Xinjiang is an energy paradise—lots of sun, wind and, yes, oil. Something on the order of 60% of the province’s GNP is derived from oil and natural gas production. And this of course is the reason the rest of the world should really care about the Huns and the Hans in Western China.   

Need more?

Textiles in Oil Rich Countries

Analysis: August Incidents in Xinjiang

Der Spiegel on events in Xinjiang

Tarim Mummies

Fantastic grassland in Xinjiang province

Short history of the Huns

Uighurs—A Dying Race

High Noon in China’s Far West

A(nother) Great Leap Forward?

Posted in Architecture, Music & Dance, People & Places, Pop Culture Miscellany with tags , , , , on August 9, 2008 by Liz Hager

photo ©Emilio Naranja

Like much of the world, I was riveted to the television for 3 1/2 hours last night as the opening ceremonies of the Olympics unfolded. The cynic in me noted the overt propagandistic nature and shear economic cost of the evening. But the artist in me experienced moments of undeniable viewing ecstasy—the lighted batons of 2,008 drummers moving in unison in the dark; the undulating rectangle of character blocks; the tai-chi masters, whose movement from above resembled a swarm of bees; and the pièce—those “lighted dot” suits, flashing together at one point like a giant neon arrow. “This way China!”  It was an evening of Peking opera, Cirque de Soleil, and Jackie Chan all rolled up together.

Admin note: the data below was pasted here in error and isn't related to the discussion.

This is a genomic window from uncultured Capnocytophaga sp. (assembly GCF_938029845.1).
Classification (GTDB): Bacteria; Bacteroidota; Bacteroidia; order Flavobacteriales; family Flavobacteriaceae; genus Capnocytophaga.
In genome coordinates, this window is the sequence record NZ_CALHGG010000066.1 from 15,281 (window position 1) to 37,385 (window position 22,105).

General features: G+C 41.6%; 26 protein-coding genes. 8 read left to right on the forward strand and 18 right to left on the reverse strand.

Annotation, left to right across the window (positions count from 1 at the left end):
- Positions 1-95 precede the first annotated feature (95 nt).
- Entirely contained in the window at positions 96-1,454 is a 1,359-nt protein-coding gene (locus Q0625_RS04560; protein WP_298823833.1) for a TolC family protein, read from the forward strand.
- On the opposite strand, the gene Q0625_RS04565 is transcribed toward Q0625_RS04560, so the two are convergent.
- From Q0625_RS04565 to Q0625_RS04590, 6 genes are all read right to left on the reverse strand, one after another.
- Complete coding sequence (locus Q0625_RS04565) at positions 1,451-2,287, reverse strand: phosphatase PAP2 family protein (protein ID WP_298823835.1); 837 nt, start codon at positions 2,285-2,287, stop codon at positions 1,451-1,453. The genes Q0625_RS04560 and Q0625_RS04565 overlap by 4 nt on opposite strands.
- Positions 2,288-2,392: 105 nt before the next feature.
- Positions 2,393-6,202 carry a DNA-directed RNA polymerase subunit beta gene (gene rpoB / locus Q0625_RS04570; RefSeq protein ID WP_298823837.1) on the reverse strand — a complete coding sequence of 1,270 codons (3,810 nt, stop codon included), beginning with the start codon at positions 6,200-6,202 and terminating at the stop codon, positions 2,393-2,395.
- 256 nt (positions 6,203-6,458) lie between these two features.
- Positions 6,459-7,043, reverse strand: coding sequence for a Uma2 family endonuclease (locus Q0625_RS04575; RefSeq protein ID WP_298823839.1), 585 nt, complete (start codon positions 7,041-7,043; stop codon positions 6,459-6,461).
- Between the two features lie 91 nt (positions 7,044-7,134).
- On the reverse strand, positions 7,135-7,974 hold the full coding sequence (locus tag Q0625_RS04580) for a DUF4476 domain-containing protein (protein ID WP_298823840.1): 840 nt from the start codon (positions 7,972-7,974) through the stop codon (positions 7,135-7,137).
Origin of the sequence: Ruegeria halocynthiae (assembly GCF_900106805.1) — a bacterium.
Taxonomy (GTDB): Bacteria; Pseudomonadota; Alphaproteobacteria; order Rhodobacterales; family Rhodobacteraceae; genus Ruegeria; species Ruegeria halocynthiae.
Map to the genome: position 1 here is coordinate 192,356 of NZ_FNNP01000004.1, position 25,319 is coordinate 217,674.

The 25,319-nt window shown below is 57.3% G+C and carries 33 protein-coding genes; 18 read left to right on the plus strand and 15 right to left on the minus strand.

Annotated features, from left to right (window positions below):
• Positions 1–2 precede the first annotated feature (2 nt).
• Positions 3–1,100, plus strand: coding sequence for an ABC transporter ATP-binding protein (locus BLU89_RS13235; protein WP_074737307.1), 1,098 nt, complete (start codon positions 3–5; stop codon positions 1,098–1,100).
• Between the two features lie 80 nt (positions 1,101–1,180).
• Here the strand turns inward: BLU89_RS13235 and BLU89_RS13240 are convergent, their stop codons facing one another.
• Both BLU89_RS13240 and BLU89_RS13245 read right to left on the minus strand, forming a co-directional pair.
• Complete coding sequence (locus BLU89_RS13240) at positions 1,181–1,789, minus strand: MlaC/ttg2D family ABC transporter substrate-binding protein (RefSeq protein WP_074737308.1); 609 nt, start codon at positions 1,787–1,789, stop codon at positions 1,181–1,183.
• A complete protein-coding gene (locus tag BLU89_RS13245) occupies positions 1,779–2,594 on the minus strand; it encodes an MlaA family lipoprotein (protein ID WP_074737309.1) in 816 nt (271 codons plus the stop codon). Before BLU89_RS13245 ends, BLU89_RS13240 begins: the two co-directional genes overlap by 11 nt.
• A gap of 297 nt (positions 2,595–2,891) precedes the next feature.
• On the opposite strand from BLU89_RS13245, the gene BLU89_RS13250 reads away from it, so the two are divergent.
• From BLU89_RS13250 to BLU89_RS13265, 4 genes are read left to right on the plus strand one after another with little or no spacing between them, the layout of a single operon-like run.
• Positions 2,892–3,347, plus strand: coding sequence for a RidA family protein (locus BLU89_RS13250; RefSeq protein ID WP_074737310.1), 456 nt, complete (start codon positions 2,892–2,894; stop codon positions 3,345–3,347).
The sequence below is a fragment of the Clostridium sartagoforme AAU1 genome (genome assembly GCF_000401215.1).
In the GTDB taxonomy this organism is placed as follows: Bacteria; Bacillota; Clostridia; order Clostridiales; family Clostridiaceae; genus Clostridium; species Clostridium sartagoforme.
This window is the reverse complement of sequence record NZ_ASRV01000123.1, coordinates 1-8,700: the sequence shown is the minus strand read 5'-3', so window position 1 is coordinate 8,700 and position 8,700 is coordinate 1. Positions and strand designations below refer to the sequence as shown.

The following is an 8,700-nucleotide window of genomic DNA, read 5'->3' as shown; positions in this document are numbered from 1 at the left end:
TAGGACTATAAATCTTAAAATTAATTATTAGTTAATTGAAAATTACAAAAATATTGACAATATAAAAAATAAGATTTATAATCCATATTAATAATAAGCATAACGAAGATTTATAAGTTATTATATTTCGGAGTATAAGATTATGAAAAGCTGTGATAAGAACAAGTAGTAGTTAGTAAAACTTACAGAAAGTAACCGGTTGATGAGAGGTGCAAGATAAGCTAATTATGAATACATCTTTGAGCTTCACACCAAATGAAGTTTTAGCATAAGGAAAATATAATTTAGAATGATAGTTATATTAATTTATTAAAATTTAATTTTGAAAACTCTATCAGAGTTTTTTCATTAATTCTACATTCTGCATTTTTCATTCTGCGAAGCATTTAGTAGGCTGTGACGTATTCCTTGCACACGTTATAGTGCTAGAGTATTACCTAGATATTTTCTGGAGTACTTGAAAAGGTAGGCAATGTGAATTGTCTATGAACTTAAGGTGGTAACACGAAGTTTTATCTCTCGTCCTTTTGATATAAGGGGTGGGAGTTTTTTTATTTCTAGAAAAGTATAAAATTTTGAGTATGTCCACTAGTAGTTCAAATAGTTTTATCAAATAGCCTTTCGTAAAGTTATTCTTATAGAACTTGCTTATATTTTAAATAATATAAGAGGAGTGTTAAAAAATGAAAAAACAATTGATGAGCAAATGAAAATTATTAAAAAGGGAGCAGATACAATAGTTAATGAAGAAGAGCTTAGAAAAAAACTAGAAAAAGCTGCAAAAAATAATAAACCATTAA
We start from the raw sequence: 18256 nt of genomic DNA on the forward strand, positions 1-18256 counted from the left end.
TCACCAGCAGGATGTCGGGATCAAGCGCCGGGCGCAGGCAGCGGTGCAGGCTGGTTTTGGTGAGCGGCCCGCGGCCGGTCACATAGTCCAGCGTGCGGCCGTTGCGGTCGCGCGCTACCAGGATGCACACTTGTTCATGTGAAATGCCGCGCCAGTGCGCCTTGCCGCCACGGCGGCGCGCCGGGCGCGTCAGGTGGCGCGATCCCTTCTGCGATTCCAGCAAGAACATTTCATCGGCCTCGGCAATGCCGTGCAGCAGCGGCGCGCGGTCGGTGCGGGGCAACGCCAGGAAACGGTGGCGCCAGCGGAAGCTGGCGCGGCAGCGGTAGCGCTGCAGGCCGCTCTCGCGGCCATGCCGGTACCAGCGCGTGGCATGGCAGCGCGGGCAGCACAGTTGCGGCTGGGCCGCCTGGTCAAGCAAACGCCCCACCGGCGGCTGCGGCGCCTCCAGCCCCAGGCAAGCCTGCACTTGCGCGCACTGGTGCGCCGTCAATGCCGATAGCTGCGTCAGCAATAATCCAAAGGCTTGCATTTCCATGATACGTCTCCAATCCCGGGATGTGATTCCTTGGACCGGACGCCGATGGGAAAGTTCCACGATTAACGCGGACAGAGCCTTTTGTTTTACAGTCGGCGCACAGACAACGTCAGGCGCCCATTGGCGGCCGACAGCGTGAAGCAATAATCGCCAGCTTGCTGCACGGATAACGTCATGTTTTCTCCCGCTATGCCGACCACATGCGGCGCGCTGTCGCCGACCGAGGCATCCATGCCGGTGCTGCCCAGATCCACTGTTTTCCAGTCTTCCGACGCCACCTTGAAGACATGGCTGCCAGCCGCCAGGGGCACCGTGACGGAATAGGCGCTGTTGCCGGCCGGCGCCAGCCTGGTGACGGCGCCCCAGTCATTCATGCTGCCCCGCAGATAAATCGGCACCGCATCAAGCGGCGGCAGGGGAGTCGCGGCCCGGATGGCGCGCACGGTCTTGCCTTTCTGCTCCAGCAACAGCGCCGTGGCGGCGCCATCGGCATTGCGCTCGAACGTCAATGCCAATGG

As one commentator remarked near the end: “they should retire the trophy for opening ceremonies.” Indeed, I am hard pressed to think how Vancouver or London, next on the list of host cities, will come up with programs that top not only the shock and awe technology on display last night but the colorful, graceful, well-choreographed, and often quite sobering symbolic elements of the program created by Zhang Yimou (pr: john-ee-moe). Nor should they perhaps: the extravaganza was rumored to have cost the government as much as $300 million. 

Not too long into the program, I developed a real fondness for its backdrop, the Bird’s Nest stadium.   We San Franciscans now have automatic affinity with Beijing through our two Herzog and de Meuron buildings; we’re the little guy city in a worldwide club of bigger venues (London, Munich, Beijing) and that’s good for an often-parochial city like ours. Our own de Young Museum is one of the few joyous exceptions in a skyline full of repetitively dull versions of the modernist glass box motif.  I completely understand why the Chinese have latched on so quickly to the Bird’s Nest as their 21st century icon. Nicolai Ouroussoff covers the details of this topic much better than I could in his article this morning in the NY Times. Additionally, Gordon Raynor of the UK Telegraph focuses on the symbolism of the structure very nicely in his 8/7 post “Guide to the Birds Nest.”